fruit painting by jessica seacrest using white nights watercolors and daniel smith
Fruit White Nights, Background Daniel Smith

I threw the wrappers out back when I got the set, but on her blog, Guest Doodlewasher Jane Blundell says that the wrappers contain what the pigments are and lightfast ratings. One star, not so lightfast, three stars lightfast.  If you have an interest, she has the pigment numbers listed for a 24 pan set.

Full pans are also sold individually in 55 colors, silver and gold metalic available.  They also come in tubes.

Their watercolor chart below, and a link to the color chart with lightfast ratings and a downloadable PDF. The key indicates which pigments are opaque, semi opaque and transparent…  if you can see that tiny!  It’s easier to see the small print in the link.

White Nights Watercolour chart

Examples using these watercolors.  I don’t use a light touch when it comes to color. I tried above with the fruit to provide a sample with a lighter wash.  My first time painting fruit! These were done in a small Pentalic Watercolor Aqua Journal and a Stillman & Birn Beta Journal.

It can be confusing out there with all of the paint options.  After this month, many of the more popular major artist quality brands, will have been reviewed.  Because I think it might be helpful for people new to this medium, here is a list of other similar sized artist quality sets.  All these brands come in other size, or pan/tube container options.  Links on the brand names will take you to the reviews that are available on them.  For the sets, I linked to mostly Amazon, only because it’s easy to compare, and their prices are usually good.  I have no affiliation with any retailer and all of these brands can be purchased elsewhere from online retailers, or your local art store.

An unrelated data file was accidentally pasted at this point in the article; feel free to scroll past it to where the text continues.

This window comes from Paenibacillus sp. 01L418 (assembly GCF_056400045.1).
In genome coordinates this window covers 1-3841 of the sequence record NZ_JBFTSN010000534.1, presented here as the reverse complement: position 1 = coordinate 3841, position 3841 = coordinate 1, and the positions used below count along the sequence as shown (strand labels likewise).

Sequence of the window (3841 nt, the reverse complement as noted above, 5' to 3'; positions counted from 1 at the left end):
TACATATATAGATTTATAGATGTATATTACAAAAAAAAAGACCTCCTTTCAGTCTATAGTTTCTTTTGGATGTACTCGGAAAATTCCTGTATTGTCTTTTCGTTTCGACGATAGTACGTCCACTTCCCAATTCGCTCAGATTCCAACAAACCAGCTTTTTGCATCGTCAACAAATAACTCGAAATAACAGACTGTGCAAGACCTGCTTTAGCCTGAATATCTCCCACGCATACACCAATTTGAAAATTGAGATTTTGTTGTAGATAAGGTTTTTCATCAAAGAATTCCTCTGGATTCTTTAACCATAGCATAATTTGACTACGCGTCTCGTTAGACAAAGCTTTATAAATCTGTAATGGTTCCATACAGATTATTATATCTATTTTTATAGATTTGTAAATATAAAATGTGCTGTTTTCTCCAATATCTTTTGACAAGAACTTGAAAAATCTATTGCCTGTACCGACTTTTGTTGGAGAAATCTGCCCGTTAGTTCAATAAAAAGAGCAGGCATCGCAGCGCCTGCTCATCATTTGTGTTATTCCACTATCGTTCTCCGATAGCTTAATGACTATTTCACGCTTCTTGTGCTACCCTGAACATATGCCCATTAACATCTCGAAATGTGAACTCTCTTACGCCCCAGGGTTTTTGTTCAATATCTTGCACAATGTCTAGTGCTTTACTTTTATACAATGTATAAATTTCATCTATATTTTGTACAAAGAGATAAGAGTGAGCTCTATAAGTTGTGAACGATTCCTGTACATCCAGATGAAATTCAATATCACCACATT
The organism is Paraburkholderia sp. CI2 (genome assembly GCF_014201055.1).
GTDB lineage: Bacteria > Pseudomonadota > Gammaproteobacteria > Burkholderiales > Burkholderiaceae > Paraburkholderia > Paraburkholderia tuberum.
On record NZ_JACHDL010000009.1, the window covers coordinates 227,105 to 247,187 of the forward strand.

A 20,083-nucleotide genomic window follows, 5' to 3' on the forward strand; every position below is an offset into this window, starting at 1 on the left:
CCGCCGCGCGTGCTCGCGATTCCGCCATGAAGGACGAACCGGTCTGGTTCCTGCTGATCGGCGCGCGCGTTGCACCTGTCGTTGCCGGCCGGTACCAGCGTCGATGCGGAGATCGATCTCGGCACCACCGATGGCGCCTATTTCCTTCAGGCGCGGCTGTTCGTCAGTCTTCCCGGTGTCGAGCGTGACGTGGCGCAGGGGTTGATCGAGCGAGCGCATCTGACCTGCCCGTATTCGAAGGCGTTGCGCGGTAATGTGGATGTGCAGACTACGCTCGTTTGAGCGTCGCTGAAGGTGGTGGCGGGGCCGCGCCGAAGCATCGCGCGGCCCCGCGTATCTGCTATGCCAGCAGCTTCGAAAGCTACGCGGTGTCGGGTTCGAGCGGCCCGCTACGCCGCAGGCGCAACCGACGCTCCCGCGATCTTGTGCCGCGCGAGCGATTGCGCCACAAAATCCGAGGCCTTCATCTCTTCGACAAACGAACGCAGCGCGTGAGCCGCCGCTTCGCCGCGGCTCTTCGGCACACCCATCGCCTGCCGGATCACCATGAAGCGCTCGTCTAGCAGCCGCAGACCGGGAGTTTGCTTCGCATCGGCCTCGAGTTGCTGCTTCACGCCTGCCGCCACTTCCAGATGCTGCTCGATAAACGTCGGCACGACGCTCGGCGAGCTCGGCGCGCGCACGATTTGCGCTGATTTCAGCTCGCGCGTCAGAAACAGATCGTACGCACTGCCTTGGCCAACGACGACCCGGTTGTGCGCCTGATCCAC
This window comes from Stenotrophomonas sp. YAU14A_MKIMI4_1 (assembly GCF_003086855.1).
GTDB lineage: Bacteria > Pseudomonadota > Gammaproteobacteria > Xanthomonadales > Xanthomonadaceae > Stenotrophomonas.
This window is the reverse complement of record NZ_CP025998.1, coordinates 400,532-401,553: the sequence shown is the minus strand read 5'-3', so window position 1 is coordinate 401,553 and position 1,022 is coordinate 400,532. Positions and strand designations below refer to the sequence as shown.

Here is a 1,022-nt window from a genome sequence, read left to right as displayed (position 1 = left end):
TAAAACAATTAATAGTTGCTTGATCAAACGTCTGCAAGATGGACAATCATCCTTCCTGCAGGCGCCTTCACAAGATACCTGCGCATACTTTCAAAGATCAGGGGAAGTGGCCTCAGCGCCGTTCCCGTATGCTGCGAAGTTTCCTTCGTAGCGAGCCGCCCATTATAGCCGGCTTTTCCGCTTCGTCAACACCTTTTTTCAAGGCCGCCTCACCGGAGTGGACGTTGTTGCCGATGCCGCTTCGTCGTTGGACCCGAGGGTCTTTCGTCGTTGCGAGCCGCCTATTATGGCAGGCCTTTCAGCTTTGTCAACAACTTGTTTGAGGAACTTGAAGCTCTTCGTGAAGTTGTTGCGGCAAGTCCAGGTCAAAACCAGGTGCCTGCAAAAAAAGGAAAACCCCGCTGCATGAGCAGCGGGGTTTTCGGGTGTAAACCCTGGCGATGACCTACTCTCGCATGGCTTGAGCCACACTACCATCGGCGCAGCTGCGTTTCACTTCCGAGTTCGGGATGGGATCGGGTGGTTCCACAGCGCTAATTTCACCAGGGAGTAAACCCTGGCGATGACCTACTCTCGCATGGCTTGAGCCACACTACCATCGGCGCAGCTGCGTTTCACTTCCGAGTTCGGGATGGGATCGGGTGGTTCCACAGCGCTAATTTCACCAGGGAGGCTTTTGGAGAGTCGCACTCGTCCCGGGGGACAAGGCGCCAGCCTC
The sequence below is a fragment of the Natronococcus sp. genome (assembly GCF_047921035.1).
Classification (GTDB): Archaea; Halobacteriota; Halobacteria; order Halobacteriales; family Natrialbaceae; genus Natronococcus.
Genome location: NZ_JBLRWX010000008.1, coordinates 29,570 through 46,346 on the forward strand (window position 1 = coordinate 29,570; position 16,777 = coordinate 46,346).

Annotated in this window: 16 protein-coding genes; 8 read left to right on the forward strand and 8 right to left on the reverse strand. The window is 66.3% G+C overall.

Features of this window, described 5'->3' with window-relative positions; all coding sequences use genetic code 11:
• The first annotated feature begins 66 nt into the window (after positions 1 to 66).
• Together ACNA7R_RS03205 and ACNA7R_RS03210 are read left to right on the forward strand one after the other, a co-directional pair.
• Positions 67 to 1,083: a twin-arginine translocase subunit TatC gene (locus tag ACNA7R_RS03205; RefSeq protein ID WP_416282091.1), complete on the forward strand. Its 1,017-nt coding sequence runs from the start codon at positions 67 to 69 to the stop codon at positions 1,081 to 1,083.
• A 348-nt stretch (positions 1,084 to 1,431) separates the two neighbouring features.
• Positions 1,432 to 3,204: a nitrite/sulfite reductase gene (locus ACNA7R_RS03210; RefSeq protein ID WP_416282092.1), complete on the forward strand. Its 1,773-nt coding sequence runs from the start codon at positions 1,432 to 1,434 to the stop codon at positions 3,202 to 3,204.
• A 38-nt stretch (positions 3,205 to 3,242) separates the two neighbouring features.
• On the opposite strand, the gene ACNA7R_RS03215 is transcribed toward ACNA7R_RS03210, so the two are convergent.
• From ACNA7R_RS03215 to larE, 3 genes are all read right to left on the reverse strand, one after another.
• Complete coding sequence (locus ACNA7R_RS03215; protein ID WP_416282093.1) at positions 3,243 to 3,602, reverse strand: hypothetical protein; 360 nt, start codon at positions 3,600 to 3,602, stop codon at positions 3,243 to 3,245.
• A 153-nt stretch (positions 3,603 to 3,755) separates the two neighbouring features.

I have not done reviews on Winsor & Newton, Schmincke or Sennelier yet, but they are coming up this month, and possibly something short on MaimeriBlu.

The sets below only come in tubes.  With the exception of the 24 tube set from QoR, the others only have small introductory sets, other than the regular tubes that they sell.

I have tried all of these brands, except Da Vinci.  I like them all, but they are all different.  And by no means is this all that’s out there.  If I was starting out and looking for an affordable and good set- I would pick the White Nights, or Holbein.  These give a little more freedom of not having to stick with a tiny half pan.  But any of the sets listed above would make an artist happy.  If the brand doesn’t come with one, like Mission Gold, keep in mind that the price of a palette has to be factored in if buying tubes. These Mijello Fusion palettes are nice.  If you are a seasoned watercolorist and want to add to your existing paint collection, the world of watercolor brands is your oyster, and you probably already know what you like.